By Molly Day
All the Dirt on Gardening
Wherever there are trees or a shrub row in your garden you can plant pachysandra to hold the soil in place and to prevent weeds from sprouting.
Pachysandra has gone in and out of fashion over the years because so many gardeners jumped on the Japanese pachysandra bandwagon and overplanted it to the point that garden designers said, “No more.”
But, pachysandra is back in the news with varieties that do not take over by spreading everywhere and a 2013 introduction that has more sweetly scented flowers.
All pachysandras are related to boxwoods and offer the same durability throughout the seasons. They are all rabbit and deer resistant because the leaves are thick and tough. Unlike boxwoods, pachysandras want shade. In fact, the leaves bleach and turn yellow in sun.
Another feature they have in common with boxwood is that they are relatively inexpensive. For example, at Classy Groundcovers (www.classyground covers.com) bare root Japanese spurge, Pachysandra terminalis, plants are under $1 apiece.
Pachysandras all grow very slowly. Until new plants are well-rooted, they will need to be watered every 10 days if there has been no rainfall. They will thrive in the acidic soil under oak and pine trees since their ideal pH is 5.5 to 6.5.
Whether you buy bare root or potted plants, place them 6 inches to 2 feet apart so they have room to spread. To prevent weeds in a new planting, cover the area with compost.
On most varieties, the flowers are small but have a sweet scent that wafts through the air. Each flower spike holds both male and female flowers. If pollination occurs, a small berry-like drupe will form.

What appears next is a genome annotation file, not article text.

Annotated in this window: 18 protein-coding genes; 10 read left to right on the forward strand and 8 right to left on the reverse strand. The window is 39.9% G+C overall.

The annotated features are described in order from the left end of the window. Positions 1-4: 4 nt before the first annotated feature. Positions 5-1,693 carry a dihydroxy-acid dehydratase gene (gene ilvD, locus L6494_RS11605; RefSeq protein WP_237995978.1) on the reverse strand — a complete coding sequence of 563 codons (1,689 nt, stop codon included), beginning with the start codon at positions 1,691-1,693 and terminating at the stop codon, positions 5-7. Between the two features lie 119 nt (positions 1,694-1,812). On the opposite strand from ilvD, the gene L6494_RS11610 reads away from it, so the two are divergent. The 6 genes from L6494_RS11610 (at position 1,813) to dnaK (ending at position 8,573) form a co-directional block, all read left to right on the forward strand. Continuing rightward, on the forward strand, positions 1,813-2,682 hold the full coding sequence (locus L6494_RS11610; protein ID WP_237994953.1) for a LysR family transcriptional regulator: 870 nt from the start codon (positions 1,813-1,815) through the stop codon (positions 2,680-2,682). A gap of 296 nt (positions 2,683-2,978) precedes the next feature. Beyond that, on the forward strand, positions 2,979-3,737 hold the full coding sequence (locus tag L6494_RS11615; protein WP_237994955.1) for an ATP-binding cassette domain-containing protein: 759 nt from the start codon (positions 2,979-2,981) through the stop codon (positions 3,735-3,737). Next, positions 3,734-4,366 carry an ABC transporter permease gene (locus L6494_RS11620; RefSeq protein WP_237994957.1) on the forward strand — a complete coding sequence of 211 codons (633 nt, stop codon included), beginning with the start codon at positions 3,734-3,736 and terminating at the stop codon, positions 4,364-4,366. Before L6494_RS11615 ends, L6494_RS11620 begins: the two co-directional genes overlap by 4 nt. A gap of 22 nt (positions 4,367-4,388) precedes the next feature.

Before you buy plants take time to consider the virtues and vices of the various varieties available. Some grow 6 inches tall and others grow almost a foot tall. Most are hardy in zones 3 or 4 to 8 or 9. (Northeast Oklahoma is zone 7.)
Japanese spurge is the one that has been complained about the most. Like many plants imported from Japan (think Japanese wisteria), pachysandra terminalis can spread beyond the garden to take over a lawn or nearby flower beds.
If that is not an issue for your garden, there are several Japanese hybrids to consider. Green sheen and silver edge are popular and easy to find. They both mature at 6 to 8 inches tall.
Pachysandra terminalis green carpet compact forms mounds and does not trail. Pachysandra terminalis variegata has cream and green leaves and grows 6 to 8 inches tall.
The American native Allegheny spurge is a semi-evergreen variety that creates a patchwork cover that grows more slowly. Pachysandra procumbens grows 6 to 12 inches tall and wide with 4-inch long flower clusters in the spring. It is native from Eastern Kentucky to Louisians. Allegheny spurge can be killed by being walked on too much, so it is considered endangered in parts of its native range. Boyd Nursery offers 50 bare root plants for $50 including shipping at www.pachysandra.net.
Pachysandra procumbens pixie is a clump forming variety that matures at 4 inches tall and would be a good selection for a Zen, shade or woodland garden. (Available at quackingrassnursery.com)
The new sweetly-scented Windcliff Fragrant Pachysandra axillaris is a recent discovery from China that will be available this spring. It matures at 4 to 6 inches tall and blooms spring and fall. Dan Hinkley discovered the plant in 2006 and Monrovia Growers (Monrovia.com) is making it widely available at garden centers this spring.
Each Windcliff pachysandra will form underground stolons or rhizomes and spread 2-feet wide with glossy, thick, serrated leaves.
A shade and moisture-loving plant, pachysandra is ideal for beds with a northern exposure, too. Plant them this spring to cover bare areas with thick beautiful leaves.